Putting the sports fan on the couch
You might have heard that Cleveland’s NBA team, the Cavaliers, is in the NBA Finals, led by Akron’s own LeBron James. The psyche of Northeast Ohio sports fans is legendary, due in large part to the dearth of championships among its major professional teams. So we wanted to know – what is behind the mindset of a sports fan?
Dr. Toni Bisconti, an associate professor of psychology, has a keen appreciation for sports fandom. She studies the social psychology of ingroups, like Zips or Cavs fans, and outgroups, like Apple users who can’t comprehend why anyone would use a PC.
Being a Cavs fan right now is ingroup behavior.
“There’s a whole research phenomenon called basking in reflective glory, or BIRGing,” says Bisconti. “It says that when teams win who we live near, or where we went to school at, we have this vicarious boost of self esteem, lowering of depression, and a higher life satisfaction by living through them. We identify with them as though we have some control over it.”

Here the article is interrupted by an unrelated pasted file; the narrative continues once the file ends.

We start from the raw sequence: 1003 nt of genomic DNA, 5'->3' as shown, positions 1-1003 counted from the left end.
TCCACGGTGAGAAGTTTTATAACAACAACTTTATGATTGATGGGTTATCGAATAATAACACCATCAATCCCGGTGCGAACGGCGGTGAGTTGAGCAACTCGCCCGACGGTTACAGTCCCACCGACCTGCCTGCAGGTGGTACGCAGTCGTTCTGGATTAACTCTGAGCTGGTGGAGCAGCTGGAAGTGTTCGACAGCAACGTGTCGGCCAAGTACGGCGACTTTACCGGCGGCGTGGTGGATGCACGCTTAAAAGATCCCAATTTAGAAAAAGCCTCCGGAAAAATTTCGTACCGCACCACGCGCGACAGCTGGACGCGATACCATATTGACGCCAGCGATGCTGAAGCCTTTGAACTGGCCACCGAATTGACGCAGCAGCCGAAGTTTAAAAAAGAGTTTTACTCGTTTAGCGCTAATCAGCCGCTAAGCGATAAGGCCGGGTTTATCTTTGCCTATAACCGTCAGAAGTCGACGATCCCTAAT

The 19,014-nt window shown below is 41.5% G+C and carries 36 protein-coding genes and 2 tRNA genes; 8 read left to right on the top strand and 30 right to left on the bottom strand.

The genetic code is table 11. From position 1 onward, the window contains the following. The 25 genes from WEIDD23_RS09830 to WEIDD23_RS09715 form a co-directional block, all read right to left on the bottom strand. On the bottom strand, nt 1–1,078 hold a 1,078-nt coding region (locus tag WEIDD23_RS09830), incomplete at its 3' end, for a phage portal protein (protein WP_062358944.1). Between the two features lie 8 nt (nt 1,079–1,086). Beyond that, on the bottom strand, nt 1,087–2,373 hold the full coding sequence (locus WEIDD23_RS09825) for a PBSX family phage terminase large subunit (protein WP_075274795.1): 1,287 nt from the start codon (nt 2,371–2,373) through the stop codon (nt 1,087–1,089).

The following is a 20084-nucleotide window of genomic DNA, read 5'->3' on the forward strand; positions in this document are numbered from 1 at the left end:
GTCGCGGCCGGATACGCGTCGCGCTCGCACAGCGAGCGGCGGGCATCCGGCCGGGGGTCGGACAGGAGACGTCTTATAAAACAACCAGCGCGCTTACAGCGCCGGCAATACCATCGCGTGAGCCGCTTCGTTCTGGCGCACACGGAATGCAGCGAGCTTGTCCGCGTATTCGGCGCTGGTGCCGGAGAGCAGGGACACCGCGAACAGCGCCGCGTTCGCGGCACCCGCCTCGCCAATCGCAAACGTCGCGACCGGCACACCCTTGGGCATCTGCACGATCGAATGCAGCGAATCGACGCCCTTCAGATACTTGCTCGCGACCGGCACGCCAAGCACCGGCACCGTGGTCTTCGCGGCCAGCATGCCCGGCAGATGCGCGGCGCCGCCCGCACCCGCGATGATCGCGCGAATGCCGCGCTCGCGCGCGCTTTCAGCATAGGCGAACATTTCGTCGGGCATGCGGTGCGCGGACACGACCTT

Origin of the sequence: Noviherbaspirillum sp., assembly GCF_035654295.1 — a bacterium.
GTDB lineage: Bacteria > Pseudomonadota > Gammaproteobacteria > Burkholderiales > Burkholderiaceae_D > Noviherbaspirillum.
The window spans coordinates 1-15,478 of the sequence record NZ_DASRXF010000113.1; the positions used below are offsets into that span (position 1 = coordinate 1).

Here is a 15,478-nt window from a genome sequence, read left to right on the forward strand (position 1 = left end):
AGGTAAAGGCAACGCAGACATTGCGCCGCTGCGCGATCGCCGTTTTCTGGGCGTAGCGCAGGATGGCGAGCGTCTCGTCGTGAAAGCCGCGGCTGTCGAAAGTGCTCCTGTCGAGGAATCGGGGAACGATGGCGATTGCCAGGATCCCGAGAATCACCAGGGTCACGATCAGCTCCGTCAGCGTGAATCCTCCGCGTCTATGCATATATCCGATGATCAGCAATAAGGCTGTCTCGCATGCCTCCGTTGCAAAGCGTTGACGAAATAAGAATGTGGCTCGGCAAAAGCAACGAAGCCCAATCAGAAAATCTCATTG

It's a roller coaster of emotions
The opposite of BIRGing is cutting off reflected failure (CORFing), which is when a person dissociates themselves from perceived lower-status individuals. Bisconti explains, “If the Cavs lose, fans tend to do things like burn shirts or break bobbleheads, and think ‘We knew this was going to happen!’ and ‘We hate those losers!’ and ‘Why didn’t the coach put this player in?’”
Her best bit of advice if the Cavs lose?
“Before you decide to burn a shirt, take a step back and think about the feeling you had from identifying with the team in the first place. Win or lose, the Cavs are the Cavs. They brought a ton to the region, LeBron came home and people feel a lot of pride in that — that should withstand any outcome.”
Bisconti helped host Mike McIntyre dissect the Cavaliers fan frenzy on the “Sound of Ideas” program today on WCPN 90.3 FM radio. Here the interview. On Monday, June 8, she is scheduled to be interviewed on the “Jasen Sokol Show” on WAKR-AM 1590.
Media contact: Lisa Craig, 330-972-7429 or email@example.com.